Chimpanzees display numerous signs of intelligence, from the ability to remember symbols to cooperation, tool use, and perhaps language. They are among species that have passed the mirror test, indicating self-awareness. In one study, two young chimpanzees showed retention of mirror self-recognition after one year without access to mirrors. Chimps also display signs of culture among groups, with the learning and transmission of variations in grooming, tool use and foraging techniques leading to localised traditions.

A 30-year study at Kyoto University’s Primate Research Institute has shown that chimps are able to learn to recognise the numbers 1 to 9 and their values. The chimps further show an aptitude for photographic memory, demonstrated in experiments in which the jumbled digits are flashed onto a computer screen for less than a quarter of a second. One chimp, Ayumu, was able to correctly and quickly point to the positions where they appeared in ascending order. Ayumu performed better than human adults who were given the same test.

In controlled experiments on cooperation, chimpanzees show a basic understanding of cooperation, and recruit the best collaborators. In a group setting with a device that delivered food rewards only to cooperating chimpanzees, cooperation first increased, then, due to competitive behaviour, decreased, before finally increasing to the highest level through punishment and other arbitrage behaviour.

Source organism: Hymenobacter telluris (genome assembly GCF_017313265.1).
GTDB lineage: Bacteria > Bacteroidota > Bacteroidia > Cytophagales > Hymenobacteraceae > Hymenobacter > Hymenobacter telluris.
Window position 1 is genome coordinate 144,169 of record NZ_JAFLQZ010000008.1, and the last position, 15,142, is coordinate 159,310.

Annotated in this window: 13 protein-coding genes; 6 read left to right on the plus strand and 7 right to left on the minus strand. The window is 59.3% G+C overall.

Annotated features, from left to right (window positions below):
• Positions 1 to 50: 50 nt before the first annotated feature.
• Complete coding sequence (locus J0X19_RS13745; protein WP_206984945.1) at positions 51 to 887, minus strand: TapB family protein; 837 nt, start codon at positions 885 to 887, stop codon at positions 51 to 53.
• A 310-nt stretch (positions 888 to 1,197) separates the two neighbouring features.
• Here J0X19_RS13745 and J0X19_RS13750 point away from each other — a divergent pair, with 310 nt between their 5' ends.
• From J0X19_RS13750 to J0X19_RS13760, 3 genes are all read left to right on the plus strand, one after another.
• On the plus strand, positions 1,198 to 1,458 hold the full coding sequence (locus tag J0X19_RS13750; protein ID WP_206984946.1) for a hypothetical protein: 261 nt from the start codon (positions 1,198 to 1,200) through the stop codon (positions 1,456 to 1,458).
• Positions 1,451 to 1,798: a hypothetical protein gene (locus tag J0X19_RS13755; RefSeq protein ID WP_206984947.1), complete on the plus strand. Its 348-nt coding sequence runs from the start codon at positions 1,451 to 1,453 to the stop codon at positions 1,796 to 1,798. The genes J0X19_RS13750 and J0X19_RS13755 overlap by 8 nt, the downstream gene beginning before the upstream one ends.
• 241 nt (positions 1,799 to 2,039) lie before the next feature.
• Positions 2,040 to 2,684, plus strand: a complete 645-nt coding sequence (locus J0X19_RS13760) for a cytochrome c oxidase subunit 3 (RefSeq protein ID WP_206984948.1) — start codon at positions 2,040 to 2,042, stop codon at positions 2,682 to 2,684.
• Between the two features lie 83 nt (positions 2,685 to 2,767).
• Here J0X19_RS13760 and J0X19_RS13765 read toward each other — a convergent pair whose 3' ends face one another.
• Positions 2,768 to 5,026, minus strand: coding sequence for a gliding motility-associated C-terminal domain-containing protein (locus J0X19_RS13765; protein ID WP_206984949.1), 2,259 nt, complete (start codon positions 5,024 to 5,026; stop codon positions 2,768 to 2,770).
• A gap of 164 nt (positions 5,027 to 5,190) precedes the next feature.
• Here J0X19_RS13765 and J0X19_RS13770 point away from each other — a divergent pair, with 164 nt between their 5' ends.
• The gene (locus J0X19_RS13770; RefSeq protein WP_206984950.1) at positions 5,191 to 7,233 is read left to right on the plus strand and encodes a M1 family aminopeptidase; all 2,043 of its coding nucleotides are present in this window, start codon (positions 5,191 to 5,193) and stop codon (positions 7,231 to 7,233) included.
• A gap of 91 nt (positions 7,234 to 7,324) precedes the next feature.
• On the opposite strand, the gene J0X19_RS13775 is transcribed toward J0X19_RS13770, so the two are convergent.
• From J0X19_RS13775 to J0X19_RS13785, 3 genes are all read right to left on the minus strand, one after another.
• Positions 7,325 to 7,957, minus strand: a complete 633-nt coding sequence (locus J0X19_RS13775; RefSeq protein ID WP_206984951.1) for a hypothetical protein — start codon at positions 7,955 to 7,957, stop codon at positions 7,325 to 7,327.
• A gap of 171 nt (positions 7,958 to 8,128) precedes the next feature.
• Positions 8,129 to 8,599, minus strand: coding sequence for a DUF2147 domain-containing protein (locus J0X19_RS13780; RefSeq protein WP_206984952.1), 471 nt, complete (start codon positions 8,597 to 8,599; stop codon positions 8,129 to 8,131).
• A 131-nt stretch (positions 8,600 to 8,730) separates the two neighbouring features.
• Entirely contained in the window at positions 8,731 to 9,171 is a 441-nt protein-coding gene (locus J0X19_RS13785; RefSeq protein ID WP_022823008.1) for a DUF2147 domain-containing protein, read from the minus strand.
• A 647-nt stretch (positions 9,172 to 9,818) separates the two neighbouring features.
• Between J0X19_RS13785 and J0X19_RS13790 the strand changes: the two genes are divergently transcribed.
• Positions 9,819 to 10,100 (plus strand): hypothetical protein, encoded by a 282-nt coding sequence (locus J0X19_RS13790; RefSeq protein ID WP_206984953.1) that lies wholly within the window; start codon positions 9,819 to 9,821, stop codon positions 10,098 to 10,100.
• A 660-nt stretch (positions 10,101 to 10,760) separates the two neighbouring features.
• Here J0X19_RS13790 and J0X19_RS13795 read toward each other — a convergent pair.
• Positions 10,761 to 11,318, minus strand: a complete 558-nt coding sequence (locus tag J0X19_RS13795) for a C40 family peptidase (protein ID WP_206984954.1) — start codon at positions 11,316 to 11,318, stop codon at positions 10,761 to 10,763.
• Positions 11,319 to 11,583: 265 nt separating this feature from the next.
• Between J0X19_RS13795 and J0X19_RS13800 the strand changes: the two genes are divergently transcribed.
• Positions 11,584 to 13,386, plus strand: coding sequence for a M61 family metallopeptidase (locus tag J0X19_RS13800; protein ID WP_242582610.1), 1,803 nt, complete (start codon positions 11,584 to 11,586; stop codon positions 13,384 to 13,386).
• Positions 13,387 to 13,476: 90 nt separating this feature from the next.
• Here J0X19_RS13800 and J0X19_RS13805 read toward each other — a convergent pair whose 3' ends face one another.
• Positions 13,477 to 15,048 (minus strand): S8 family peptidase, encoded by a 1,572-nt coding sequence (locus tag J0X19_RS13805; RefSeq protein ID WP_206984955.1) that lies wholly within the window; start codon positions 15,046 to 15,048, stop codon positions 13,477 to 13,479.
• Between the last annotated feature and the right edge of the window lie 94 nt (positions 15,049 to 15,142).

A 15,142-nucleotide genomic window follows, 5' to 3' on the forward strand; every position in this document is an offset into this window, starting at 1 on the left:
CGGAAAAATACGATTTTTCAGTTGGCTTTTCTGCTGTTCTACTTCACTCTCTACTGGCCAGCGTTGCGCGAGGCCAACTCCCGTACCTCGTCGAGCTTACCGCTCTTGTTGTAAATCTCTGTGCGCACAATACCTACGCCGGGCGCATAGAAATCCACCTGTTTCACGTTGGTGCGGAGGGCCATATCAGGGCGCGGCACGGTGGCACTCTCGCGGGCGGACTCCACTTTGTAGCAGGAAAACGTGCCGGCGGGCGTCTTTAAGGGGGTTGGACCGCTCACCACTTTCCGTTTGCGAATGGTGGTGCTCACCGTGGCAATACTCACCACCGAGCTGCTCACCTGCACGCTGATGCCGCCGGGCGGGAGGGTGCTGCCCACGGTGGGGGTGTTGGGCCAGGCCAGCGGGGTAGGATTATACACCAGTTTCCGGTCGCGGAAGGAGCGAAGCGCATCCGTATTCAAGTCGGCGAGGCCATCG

Chimpanzees, bonobos, gorillas, and orangutans show laughter-like vocalizations in response to physical contact, such as wrestling, play-chasing, or tickling. This is documented in wild and captive chimpanzees. Common chimpanzee laughter is not readily recognisable to humans as such, because it is generated by alternating inhalations and exhalations that sound more like breathing and panting. Instances in which nonhuman primates have expressed joy have been reported. Humans and chimpanzees share similar ticklish areas of the body, such as the armpits and belly. The enjoyment of tickling in chimpanzees does not diminish with age.

Chimpanzees have displayed different behaviours in response to a dying or dead group member. When witnessing a sudden death, the other group members act in frenzy, with vocalisations, aggressive displays and touching of the corpse. A dying elder elicited care in the others and upon death, the attendance and cleaning of the corpse and avoidance of the spot where it died. The chimps also behaved in a more subdued manner following death. Mothers have been reported to carry around and groom their dead infants.

Scientists have attempted to teach human language to several species of great ape. One early attempt by Allen and Beatrix Gardner in the 1960s involved spending 51 months teaching American Sign Language to a chimpanzee named Washoe. The Gardners reported that Washoe learned 151 signs, and had spontaneously taught them to other chimpanzees. Over a longer period of time, Washoe was reported to have learned over 800 signs.